Theatre is directly vulnerable as this happens, and this can give it an additional advantage. In London, with many theaters shutting down as Omicron calls the shots, it was easy to tell if Spring awakening would be put on hold. This is a multi-award winning rock musical comedy by Tony, first performed in 2006, with music by Duncan Sheik and lyrics by Steven Sater, based on Frank Wedekind’s famous one-piece cause. expressionist of 1891. And when the first night rolled out, before some later performances were cut short, it was as thrilling as if it was the young actors’ last night on Earth – or on stage (of many actors are recent drama school graduates). It was an evening of such unprecedented dynamism that she let me bring superlatives to light, wondering who, if any, could possibly start to live up to this production.
Almeida art director Rupert Goold and designer Miriam Buether have created a dark world in which spring shows no sign of awakening and adults have the potential to nip young souls in the bud. The steps soar to the back of the stage and also serve as slates for luminous chalk scribbles that change with the scenes as they move from the classroom to the forest and cemetery. Unlike their oppressive surroundings, teens are ready to break free, aided and encouraged by Lynne Page’s breathtaking choreography – soaring imaginations that exploit the setting. In a magically unlikely moment, two boys, HÃ¤nschen (Nathan Armarkwei-Laryea) and Ernst (Zheng Xi Yong), slowly descend the stairs on their backs, hand in hand, head first: falling in love has never been so physically accurate.
But the musical begins with a lesson supervised by a sadistic Latin master (the admirable Mark Lockyer). Latin is compulsory but sex education is fatally refused, and Catherine Cusack plays the role of a sufficiently severe matriarch of disinformation. Adolescents and their music are fueled by an erotic energy that knows – and doesn’t know – where to go. Laurie Kynaston’s Melchior has compelling intensity in his high-neck, double-breasted outfit – a childish platform he surpassed with his childhood. He’s an intelligent boy whose intelligence puts him in danger: he composes a 10-page essay on the facts of life to help Moritz, his perplexed friend. Moritz’s emotions turn out to be precarious, and Stuart Thompson is heartbreaking in the role: it is fascinating to observe the nuanced fluctuation between the child he was and the adult he dared not become. Amara Okereke plays Wendla – with whom Melchior has her first doomed sex experience – with fundamental stillness and a wonderful voice. And the diversity of supporting actors shows that each adolescent journey is different but identical. Asha Banks, Taylor Bradshaw, Carly-Sophia Davies, Kit Esuruoso, Bella Maclean, Emily Ooi, Joe Pitts, Maia Tamrakar – it’s a register of brilliance, the classiest of classes.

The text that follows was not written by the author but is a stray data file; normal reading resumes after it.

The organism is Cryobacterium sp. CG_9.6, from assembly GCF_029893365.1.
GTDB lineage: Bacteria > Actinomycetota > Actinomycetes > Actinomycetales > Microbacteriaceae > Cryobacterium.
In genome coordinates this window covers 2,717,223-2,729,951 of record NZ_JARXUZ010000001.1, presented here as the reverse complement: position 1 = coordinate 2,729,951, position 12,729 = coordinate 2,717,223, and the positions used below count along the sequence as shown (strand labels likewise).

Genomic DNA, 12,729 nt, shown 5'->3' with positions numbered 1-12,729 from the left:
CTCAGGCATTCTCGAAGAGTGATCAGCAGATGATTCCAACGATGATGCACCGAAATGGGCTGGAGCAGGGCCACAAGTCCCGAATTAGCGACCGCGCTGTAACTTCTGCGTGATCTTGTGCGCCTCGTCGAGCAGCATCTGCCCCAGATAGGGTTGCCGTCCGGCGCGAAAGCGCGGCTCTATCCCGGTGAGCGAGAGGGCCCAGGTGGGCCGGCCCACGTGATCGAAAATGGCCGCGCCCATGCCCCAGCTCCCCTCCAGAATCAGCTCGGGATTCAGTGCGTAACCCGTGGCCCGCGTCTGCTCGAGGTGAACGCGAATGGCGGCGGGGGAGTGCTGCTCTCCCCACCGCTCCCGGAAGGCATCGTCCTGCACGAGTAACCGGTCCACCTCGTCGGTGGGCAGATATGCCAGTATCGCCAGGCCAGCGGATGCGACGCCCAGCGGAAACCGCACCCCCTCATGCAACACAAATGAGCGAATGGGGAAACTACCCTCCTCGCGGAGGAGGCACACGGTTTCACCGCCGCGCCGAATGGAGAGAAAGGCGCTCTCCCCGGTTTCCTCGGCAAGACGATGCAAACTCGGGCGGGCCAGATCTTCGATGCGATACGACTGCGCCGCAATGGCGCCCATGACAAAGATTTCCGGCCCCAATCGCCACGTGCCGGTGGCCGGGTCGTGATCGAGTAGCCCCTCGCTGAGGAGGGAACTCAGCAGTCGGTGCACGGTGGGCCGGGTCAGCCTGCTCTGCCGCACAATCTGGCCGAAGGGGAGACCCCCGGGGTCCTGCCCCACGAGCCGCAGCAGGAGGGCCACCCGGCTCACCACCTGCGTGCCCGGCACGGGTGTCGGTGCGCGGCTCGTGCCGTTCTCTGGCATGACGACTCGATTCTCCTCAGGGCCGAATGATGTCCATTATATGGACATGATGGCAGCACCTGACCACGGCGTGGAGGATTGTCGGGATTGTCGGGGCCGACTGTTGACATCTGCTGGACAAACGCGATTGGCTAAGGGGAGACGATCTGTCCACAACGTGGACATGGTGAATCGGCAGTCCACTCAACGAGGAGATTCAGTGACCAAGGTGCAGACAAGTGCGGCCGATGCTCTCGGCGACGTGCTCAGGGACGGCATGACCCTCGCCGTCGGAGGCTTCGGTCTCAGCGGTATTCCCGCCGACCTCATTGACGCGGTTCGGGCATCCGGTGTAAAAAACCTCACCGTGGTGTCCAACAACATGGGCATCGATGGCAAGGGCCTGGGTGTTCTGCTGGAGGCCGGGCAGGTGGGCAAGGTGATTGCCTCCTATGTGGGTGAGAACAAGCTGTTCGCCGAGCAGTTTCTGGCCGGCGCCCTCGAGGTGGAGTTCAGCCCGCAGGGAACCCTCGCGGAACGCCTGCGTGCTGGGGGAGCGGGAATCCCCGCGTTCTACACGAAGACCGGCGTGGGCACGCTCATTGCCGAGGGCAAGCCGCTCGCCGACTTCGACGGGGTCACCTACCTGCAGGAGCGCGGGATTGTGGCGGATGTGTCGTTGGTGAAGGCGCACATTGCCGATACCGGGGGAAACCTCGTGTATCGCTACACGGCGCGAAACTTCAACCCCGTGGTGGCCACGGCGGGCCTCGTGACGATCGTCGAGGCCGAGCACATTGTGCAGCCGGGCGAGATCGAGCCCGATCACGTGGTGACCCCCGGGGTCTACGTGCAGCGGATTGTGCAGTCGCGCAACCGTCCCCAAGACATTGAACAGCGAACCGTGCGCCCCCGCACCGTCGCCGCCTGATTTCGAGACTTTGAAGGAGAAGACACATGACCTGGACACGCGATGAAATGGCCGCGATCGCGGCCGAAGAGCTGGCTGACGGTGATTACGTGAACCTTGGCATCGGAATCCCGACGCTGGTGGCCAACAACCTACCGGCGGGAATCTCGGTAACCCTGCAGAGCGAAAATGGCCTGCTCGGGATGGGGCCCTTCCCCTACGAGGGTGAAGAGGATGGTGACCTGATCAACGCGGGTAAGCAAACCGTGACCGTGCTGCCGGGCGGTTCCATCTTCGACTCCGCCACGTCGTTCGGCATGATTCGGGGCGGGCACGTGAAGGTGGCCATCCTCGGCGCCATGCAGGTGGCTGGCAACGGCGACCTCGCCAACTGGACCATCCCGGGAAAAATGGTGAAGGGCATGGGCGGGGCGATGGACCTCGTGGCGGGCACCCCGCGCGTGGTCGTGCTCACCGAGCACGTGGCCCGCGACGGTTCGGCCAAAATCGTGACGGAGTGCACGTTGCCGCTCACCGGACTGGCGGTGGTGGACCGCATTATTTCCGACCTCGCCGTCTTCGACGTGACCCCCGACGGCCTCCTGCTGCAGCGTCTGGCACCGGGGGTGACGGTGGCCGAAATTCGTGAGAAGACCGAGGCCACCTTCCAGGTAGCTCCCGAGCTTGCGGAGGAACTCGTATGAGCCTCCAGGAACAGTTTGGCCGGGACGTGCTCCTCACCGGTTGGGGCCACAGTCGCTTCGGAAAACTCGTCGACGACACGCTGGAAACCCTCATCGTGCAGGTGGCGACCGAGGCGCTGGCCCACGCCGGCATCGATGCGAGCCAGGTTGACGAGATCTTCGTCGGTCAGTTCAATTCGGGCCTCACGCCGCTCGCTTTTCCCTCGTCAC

But the production’s most striking achievement is that it contains the uncontrollable, especially during songs aimed at bringing down the house. The power is to seize the moment beyond the musical itself, using it to express distrust of the overwhelming effect on young people of the nearly two-year-old pandemic. Elegy and rebellion become interchangeable. Rage deepens the mix. And when the cast come together to sing Totally Fucked, it seems like an outlet for all the pain, frustration, and subjugation of the past two years. A Covid generation expressing itself in an unforgettable burst of energy.